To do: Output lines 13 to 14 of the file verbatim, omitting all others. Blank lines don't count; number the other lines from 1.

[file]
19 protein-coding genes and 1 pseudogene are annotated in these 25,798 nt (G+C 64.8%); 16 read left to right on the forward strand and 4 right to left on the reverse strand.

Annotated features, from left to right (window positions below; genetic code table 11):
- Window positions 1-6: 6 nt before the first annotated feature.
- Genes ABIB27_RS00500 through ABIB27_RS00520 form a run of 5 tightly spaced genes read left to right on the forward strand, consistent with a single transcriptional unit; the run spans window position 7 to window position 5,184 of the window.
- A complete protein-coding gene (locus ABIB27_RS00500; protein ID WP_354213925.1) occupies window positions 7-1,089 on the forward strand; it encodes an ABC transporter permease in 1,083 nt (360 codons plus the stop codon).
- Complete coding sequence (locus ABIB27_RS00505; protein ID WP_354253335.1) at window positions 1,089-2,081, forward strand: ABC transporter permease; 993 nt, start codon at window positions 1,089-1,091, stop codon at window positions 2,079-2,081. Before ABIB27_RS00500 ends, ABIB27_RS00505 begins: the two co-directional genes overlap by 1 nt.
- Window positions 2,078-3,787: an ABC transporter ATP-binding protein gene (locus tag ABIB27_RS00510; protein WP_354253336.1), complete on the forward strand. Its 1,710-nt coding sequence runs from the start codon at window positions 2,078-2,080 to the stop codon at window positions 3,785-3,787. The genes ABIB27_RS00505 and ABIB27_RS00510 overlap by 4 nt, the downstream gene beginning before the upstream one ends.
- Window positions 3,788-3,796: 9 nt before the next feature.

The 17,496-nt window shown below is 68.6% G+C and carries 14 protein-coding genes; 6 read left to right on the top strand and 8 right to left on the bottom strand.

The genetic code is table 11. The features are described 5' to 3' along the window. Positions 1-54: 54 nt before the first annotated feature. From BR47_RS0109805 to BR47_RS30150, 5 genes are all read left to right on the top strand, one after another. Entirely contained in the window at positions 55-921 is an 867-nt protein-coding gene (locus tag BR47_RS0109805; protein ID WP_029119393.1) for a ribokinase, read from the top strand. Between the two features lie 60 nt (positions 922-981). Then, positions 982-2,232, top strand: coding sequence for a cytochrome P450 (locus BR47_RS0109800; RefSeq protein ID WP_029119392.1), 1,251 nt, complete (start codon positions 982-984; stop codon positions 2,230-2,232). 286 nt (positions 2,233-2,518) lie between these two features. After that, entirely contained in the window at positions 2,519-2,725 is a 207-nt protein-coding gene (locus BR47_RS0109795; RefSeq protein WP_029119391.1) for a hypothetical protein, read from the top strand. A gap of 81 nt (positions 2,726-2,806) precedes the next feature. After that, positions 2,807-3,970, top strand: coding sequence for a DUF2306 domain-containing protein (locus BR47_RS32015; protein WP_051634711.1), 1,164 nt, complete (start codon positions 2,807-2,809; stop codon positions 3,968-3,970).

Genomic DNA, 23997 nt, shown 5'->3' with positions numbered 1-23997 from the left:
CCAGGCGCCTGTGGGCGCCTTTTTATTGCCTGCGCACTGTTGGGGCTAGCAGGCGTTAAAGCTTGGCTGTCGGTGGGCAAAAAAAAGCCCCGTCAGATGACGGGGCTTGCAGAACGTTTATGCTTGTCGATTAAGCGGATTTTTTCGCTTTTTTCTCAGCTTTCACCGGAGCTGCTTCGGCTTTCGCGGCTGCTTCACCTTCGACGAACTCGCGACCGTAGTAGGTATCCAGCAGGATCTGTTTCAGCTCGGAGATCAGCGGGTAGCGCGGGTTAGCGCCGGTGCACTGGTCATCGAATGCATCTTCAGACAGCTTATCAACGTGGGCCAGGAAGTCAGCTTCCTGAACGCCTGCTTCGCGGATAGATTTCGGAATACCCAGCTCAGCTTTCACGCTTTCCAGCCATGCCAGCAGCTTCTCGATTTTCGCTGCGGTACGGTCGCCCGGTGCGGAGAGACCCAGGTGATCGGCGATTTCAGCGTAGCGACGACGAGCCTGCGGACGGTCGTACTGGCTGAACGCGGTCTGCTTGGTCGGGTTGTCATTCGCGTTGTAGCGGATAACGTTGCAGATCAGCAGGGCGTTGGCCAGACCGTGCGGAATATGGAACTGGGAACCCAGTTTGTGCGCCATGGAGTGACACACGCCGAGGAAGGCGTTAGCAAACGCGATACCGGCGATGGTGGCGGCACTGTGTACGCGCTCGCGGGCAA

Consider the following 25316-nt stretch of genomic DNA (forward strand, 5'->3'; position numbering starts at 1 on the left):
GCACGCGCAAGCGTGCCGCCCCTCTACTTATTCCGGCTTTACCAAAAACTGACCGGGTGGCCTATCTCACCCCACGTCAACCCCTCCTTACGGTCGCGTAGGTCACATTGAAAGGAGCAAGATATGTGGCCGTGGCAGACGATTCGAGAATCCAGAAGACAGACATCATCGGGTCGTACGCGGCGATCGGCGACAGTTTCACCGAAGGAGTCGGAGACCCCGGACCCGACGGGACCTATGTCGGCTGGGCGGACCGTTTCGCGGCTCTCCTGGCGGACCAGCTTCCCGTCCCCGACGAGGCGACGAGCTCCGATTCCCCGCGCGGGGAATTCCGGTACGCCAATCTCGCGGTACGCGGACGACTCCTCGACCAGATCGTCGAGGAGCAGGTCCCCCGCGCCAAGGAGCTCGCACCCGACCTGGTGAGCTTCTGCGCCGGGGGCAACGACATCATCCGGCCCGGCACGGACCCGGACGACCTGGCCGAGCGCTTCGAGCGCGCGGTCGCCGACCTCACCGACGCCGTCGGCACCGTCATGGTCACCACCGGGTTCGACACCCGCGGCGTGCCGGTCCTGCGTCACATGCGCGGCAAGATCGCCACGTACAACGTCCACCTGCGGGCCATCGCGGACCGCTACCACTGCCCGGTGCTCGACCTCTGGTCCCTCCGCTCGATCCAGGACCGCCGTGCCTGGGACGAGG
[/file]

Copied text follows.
Consider the following 25316-nt stretch of genomic DNA (forward strand, 5'->3'; position numbering starts at 1 on the left):
GCACGCGCAAGCGTGCCGCCCCTCTACTTATTCCGGCTTTACCAAAAACTGACCGGGTGGCCTATCTCACCCCACGTCAACCCCTCCTTACGGTCGCGTAGGTCACATTGAAAGGAGCAAGATATGTGGCCGTGGCAGACGATTCGAGAATCCAGAAGACAGACATCATCGGGTCGTACGCGGCGATCGGCGACAGTTTCACCGAAGGAGTCGGAGACCCCGGACCCGACGGGACCTATGTCGGCTGGGCGGACCGTTTCGCGGCTCTCCTGGCGGACCAGCTTCCCGTCCCCGACGAGGCGACGAGCTCCGATTCCCCGCGCGGGGAATTCCGGTACGCCAATCTCGCGGTACGCGGACGACTCCTCGACCAGATCGTCGAGGAGCAGGTCCCCCGCGCCAAGGAGCTCGCACCCGACCTGGTGAGCTTCTGCGCCGGGGGCAACGACATCATCCGGCCCGGCACGGACCCGGACGACCTGGCCGAGCGCTTCGAGCGCGCGGTCGCCGACCTCACCGACGCCGTCGGCACCGTCATGGTCACCACCGGGTTCGACACCCGCGGCGTGCCGGTCCTGCGTCACATGCGCGGCAAGATCGCCACGTACAACGTCCACCTGCGGGCCATCGCGGACCGCTACCACTGCCCGGTGCTCGACCTCTGGTCCCTCCGCTCGATCCAGGACCGCCGTGCCTGGGACGAGG